UPKILI FOR BREAST CANCER
“UpKili for breast cancer- what’s that?” I was asked this question many times during the two years of preparation prior to my Kilimanjaro hike. I’d proceed to tell them that it is a hike up the tallest free standing mountain in the world and hikers raise money for breast cancer. It was inspired by Amy Frank, a breast cancer survivor and one of the owners of Tusker Trail. I would go on to tell them that I had always wanted to see Kilimanjaro and when I heard about climbing the mountain for breast cancer I was hooked and knew that I wanted to hike it. It was great to combine a long time dream of mine with raising money
for a good cause.
Upon returning from Tanzania and this hike, my response to the question, “What’s UpKili for breast cancer?” is very different. It was fabulous and life- changing. It was a testament to teamwork and camaraderie. It was led by an outstanding tour organization. I could go on and on. This trip was indeed spectacular. In large part, this was a result of the expertise and skill of the Tusker Trail staff, guides, and porters. From the preparation in the home office, to the arrival in Moshi, to the climb and departure, everything was well planned, organized, and delivered with first class customer service. Most importantly, was the skill that each guide had at knowing how to manage altitude symptoms while on the mountain. My oxygen saturation dropped below 90 percent on day two of the hike and continued to drop
a little bit each day until summit day. As a nurse, I knew that this could be very dangerous. As I watched the guides handle the medical concerns of trekkers over the first several days, I grew to trust that they knew which symptoms they could manage and which ones required the hiker to descend. I trusted that they would do all that they could to help me accomplish my goal of summiting without risking my health.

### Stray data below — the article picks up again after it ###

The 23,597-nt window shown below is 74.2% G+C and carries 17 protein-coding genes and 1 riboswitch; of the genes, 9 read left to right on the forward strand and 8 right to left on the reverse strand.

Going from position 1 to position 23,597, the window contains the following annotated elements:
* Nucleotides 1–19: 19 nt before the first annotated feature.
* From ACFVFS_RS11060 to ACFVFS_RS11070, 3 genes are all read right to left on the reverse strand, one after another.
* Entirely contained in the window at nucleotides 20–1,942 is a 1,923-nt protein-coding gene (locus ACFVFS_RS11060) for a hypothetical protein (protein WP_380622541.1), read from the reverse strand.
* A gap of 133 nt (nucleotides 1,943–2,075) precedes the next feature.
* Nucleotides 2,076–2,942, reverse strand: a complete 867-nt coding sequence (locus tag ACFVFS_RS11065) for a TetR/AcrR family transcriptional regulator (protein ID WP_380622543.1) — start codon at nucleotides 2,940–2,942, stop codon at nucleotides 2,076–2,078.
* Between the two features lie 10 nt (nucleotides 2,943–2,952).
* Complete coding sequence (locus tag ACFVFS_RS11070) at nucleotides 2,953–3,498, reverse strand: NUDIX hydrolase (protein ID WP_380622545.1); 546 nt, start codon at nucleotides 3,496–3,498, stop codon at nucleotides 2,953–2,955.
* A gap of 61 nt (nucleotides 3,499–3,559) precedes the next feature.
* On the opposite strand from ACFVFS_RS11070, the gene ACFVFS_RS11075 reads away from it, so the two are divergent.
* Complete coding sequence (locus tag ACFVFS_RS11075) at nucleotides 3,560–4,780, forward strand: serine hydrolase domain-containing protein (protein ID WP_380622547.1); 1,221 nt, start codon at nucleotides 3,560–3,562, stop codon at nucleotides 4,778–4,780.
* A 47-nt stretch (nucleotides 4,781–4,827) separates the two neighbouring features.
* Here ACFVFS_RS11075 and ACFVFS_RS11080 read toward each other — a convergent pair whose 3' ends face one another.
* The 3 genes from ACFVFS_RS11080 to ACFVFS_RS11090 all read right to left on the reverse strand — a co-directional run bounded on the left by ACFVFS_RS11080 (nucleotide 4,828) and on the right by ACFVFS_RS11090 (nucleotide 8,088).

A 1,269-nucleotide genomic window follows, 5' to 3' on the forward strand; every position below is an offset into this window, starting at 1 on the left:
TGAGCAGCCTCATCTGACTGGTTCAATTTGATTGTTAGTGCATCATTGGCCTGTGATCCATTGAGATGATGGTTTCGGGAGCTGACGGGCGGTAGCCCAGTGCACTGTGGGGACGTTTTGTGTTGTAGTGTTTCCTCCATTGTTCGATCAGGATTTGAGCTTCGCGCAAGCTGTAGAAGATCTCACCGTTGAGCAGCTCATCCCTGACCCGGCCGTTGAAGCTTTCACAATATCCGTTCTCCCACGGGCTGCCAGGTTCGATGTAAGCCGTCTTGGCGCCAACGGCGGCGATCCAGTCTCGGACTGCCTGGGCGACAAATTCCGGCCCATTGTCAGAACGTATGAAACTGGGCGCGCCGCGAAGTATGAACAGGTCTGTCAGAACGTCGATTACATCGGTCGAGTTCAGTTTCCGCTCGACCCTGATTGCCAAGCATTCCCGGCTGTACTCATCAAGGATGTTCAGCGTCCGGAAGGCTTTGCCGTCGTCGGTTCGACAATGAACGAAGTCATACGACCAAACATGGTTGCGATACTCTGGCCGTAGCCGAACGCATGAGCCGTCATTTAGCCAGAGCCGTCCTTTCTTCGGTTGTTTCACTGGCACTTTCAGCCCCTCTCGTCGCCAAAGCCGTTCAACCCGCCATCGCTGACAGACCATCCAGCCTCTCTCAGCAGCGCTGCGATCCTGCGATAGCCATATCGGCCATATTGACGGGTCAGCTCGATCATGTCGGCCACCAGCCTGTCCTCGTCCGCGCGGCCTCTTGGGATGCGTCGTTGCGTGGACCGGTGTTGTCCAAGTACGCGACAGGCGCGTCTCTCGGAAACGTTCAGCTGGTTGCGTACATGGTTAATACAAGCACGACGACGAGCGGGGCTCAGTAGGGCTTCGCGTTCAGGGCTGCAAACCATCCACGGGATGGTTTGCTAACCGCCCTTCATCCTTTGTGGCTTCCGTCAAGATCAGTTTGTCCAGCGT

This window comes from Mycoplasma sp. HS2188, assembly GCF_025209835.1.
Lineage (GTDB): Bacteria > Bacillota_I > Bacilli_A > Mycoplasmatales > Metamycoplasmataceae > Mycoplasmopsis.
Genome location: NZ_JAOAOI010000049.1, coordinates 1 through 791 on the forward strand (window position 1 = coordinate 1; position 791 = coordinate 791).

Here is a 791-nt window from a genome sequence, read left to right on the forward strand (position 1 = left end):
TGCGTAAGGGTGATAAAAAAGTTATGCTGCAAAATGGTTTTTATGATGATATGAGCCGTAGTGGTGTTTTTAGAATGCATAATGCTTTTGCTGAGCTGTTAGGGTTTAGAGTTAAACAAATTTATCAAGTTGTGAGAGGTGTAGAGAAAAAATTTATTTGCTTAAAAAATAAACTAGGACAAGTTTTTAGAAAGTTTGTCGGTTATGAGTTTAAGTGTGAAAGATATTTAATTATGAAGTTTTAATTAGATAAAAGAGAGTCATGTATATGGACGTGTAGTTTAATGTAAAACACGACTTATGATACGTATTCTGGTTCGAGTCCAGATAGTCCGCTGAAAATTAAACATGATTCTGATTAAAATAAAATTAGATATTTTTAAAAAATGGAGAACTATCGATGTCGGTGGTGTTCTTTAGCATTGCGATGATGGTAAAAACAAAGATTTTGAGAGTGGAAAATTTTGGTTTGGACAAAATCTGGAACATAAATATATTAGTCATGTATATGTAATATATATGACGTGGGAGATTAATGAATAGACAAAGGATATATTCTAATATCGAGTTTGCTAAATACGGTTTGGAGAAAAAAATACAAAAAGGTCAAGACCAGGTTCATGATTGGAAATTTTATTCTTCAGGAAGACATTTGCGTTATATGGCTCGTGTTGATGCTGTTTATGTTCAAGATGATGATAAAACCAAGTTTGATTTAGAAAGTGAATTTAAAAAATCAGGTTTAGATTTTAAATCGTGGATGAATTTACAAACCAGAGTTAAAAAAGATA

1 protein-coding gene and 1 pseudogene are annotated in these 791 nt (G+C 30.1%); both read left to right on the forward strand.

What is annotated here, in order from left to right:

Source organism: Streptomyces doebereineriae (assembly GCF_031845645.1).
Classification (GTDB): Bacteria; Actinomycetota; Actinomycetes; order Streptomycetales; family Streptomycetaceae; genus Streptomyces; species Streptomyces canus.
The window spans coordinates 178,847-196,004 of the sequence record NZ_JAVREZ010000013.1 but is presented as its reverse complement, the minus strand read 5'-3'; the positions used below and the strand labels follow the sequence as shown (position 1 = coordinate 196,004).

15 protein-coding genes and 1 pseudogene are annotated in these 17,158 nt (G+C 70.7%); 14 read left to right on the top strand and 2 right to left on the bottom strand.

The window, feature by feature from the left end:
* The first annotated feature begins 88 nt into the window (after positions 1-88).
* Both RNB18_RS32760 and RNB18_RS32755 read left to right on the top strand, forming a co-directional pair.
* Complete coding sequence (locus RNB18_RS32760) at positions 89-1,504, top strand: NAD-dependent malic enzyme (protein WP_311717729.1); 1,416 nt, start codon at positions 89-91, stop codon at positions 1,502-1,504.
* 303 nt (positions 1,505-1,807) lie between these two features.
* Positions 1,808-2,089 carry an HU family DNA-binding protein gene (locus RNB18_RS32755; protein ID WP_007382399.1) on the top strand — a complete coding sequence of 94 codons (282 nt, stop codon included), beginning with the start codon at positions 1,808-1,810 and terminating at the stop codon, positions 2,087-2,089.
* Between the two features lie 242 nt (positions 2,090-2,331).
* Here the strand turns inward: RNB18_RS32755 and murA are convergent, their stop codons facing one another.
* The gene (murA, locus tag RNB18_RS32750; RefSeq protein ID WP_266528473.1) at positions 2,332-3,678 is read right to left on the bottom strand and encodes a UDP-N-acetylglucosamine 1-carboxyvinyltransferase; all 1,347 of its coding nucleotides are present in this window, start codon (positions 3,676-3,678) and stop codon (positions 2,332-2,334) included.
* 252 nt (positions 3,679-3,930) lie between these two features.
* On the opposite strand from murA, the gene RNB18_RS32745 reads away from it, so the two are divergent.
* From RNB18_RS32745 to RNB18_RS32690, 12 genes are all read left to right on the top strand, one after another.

Sharing the Journey
Highlights of the trip were the scenery and passing thru the five distinct ecosystems. It goes without saying that the mountain provides some beautiful views. One of my favorite was the clearness of the sky in the middle of the night. On day three of the hike, I was awakened at 4:00 am by the need to use the
“facilities”. When I left my tent, I discovered a beautiful view of the mountain plastered against the backdrop of a star filled sky. After that night, I arose to use the toilet at least once every night just to view those skies. Well worth the trip to the outhouse!
Another highlight of the trip was the group of hikers that shared this incredible journey. I’ve never been with such an awesome group of 12 people. Everybody seemed to get along and were as committed to seeing each other make it to the top as they were at summiting themselves. When we reached the top of the mountain, not one of us said, “I made it to the top of the mountain.” Instead it was, “WE made it to the top.” Most inspiring was our 79 year old fellow hiker (Babu) Raymond. His attitude and the grace at which he conquered this mountain will be with me forever. Most days, he led the pack. We started with 12 hikers and 12 of us stood on Uhuru peak together – a testament to the work of the team and to the expertise of the Tusker guides.
I couldn’t speak about the high points of this trip without mentioning Summit Day. On this day we woke at 4:00 am for a 5:30 am departure. I knew that it was going to be a long day. After about an hour of
putting one foot in front of the other, I started to have difficulty catching my breath. I was afraid to say something to the guides because I thought that they might make me stop and go back down the mountain. But our guide, Eli Akim, noticed my difficulty breathing, and before I could say anything he had one of the extra porters, Happy Goody, assist me by carrying my day pack the rest of the way up
the mountain. Without his assistance, I am not sure that I would have made it to the top. We reached the peak at about 1 pm – we had accomplished our goal of summiting the tallest mountain in Africa.
As a breast cancer survivor myself and in the spirit of “UpKili for Breast Cancer”, I hiked in honor of those living with breast cancer and in memory of the many that have been taken by this disease. I kept these women in mind on summit day when the hiking was difficult and at times painful. I took each step for somebody I knew who had survived breast cancer. Many strides were in memory of those women whose steps were cut short because of this disease.
Now when people ask me “What’s UpKili for Breast Cancer?”, I tell them that it was one of the most phenomenal experiences of my life – one that has shaped my thoughts forever. If you are at all considering this hike, you should schedule it soon. Do not wait any longer and make sure that you book it with Tusker Trail. I am forever grateful to them for creating the environment that made this climb such a terrific experience, and for getting me to the “Roof of Africa”!